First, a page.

1 1/2 teaspoons ground coriander
1 teaspoon yellow curry powder
1 teaspoon dried basil
1/2 teaspoon ground ginger
1/4 teaspoon turmeric powder
1 teaspoon fish sauce
1/2 teaspoon chili oil
1 cup prepared Thai peanut sauce, extra  for serving
1 tablespoon chopped fresh cilantro, for garnish
1 tablespoon chopped unsalted peanuts, for garnish
Lime wedges, for serving
Cooked Jasmine Rice, for serving

Directions:
In a medium bowl, stir together the yogurt, ground coriander, curry powder, fish sauce,  chili oil and peanut sauce. Add the chicken and stir to coat. Cover, and refrigerate for at least 30 minutes, or overnight for best results.

Line a baking sheet with foil and add marinated chicken, discarding excess yogurt. Bake for 18–20 minutes or until an internal thermometer registers 165°F when inserted into the thickest part of the meat. Set broiler to high. Place chicken under broiler for 4 minutes until golden brown.

Transfer the chicken  to a serving plate, and garnish with  cilantro and peanuts. Serve with limes,  peanut sauce for dipping and jasmine rice for a main course.

Cook’s Notes:
One 14-ounce can of coconut milk can be used as substitute for the yogurt.

TO GRILL: Grease an indoor or outdoor grill and heat to medium heat. Once hot, grill chicken approximately 10-12 minutes per side, or until chicken is cooked through (internal temp of 165 º F).

Add reserved Sauce to a small saucepan and bring to a boil. Simmer for 1 minute. Remove from heat then stir in 1/2 cup peanut butter until completely combined. If you prefer a thinner sauce, stir in water 1 tablespoon at a time. Taste and add additional chili sauce if desired for a spicier sauce.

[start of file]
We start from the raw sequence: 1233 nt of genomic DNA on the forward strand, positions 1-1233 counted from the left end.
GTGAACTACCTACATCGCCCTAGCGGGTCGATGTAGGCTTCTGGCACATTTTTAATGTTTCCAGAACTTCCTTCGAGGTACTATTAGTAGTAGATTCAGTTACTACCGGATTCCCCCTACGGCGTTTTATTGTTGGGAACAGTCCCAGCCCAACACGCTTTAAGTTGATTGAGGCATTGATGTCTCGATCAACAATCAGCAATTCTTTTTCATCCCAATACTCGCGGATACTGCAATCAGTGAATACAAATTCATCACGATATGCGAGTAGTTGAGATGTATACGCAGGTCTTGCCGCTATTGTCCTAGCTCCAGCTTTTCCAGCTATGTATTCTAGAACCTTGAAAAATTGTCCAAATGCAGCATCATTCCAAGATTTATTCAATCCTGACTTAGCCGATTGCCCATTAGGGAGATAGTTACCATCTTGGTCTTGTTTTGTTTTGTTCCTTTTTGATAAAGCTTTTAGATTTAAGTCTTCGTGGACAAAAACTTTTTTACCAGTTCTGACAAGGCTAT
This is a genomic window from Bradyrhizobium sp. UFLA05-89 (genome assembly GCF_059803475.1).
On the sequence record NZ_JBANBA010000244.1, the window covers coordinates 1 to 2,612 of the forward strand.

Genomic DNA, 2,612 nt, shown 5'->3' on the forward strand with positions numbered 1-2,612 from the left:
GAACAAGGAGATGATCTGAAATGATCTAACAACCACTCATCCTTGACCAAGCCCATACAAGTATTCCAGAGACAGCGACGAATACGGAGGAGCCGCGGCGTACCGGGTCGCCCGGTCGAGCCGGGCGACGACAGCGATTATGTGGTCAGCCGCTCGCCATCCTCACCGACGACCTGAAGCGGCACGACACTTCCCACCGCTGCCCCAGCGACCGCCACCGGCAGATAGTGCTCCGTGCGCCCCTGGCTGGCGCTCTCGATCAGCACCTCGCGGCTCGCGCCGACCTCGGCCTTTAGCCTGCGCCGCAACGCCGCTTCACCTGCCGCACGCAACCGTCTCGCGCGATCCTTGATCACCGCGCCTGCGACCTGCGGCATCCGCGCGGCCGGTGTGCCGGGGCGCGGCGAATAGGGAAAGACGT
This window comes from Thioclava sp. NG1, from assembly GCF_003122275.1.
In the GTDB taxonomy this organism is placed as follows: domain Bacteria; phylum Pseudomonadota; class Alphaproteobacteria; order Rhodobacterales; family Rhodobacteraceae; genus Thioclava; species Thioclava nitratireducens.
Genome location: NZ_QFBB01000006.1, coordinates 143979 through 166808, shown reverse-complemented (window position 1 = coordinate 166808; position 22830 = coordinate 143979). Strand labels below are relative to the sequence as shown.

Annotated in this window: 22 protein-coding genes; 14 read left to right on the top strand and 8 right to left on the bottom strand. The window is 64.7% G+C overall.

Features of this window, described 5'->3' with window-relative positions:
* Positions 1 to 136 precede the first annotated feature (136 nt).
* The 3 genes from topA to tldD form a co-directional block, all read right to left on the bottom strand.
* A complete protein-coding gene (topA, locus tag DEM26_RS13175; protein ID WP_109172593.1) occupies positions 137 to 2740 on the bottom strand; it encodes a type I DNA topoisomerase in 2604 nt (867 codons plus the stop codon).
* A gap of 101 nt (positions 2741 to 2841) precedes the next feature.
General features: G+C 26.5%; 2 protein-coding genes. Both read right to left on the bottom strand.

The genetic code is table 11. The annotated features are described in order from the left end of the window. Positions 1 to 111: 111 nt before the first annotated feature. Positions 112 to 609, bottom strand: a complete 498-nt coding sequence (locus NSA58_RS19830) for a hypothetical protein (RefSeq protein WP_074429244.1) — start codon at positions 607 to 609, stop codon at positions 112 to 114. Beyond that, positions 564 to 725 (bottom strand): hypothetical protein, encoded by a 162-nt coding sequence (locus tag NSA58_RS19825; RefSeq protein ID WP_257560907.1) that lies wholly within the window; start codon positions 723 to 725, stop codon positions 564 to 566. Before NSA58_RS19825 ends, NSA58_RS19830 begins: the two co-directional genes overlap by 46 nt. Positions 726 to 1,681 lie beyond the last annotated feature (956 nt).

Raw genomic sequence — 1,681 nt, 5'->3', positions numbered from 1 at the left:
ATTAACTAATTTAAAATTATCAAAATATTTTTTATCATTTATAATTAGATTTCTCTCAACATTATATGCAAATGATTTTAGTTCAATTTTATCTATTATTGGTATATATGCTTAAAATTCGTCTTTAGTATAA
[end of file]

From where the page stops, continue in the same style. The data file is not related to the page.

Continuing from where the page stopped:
All photographs and content are copyright protected. Please do not use these photos without prior written permission. If you wish to republish this photograph and all other contents, then we kindly ask that you link back to this site. We are eternally grateful and we appreciate your support of this blog.

Thank you so much!

 

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Coconut Braised Chicken

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This perfectly braised fragrant chicken stew is a cultural transformation of Asian, Central and South American ingredients—coconut, Mexican chorizo, cilantro and lime.

Serves  4

Ingredients:
2 Tablespoons canola oil
3 whole chicken legs
3 chicken thighs
Kosher salt, to taste
Freshly ground black pepper, to taste
½ pound fresh Mexican chorizo, casings removed
1 medium onion, thinly sliced
1 Tablespoon minced peeled fresh ginger
1 garlic clove, minced
1 dried chile de árbol, finely crushed
3 cups unsweetened coconut milk
1 pound baking potatoes, peeled and cut into 2-inch pieces
1 Tablespoon unsalted butter
2 Tablespoons fresh lime juice, plus lime wedges for serving
Cilantro sprigs, for garnish

Directions:
Preheat the oven to 425° F.

In a large enameled cast-iron casserole or Dutch oven, heat the oil.

Season the chicken with salt and pepper.

Working in 2 batches, brown the chicken over moderate heat, turning occasionally, about 8 minutes per batch. Transfer the chicken to a large plate, and set aside.

Add the chorizo and onion to the casserole or Dutch oven and cook, stirring to break up the meat, until the onion is translucent, cooking for about 5 minutes.

Stir in the ginger, garlic and chile and cook until fragrant, cooking for about 1 minute.

Add the coconut milk, potatoes and chicken to the casserole or Dutch oven and bring to a simmer.

Cover and braise in the oven for about 1 hour, until the chicken is cooked through. Stir in the lime juice and butter. Taste and adjust the seasoning with salt.

To serve, spoon the braised chicken and potatoes into shallow bowls. Garnish with cilantro sprigs and serve with lime wedges.

Note:
This recipe was featured on the NBC TODAY Food Club webpage in November 2015.

All photographs and content are copyright protected. Please do not use these photos without prior written permission. If you wish to republish this photograph and all other contents, then we kindly ask that you link back to this site. We are eternally grateful and we appreciate your support of this blog.

Thank you so much!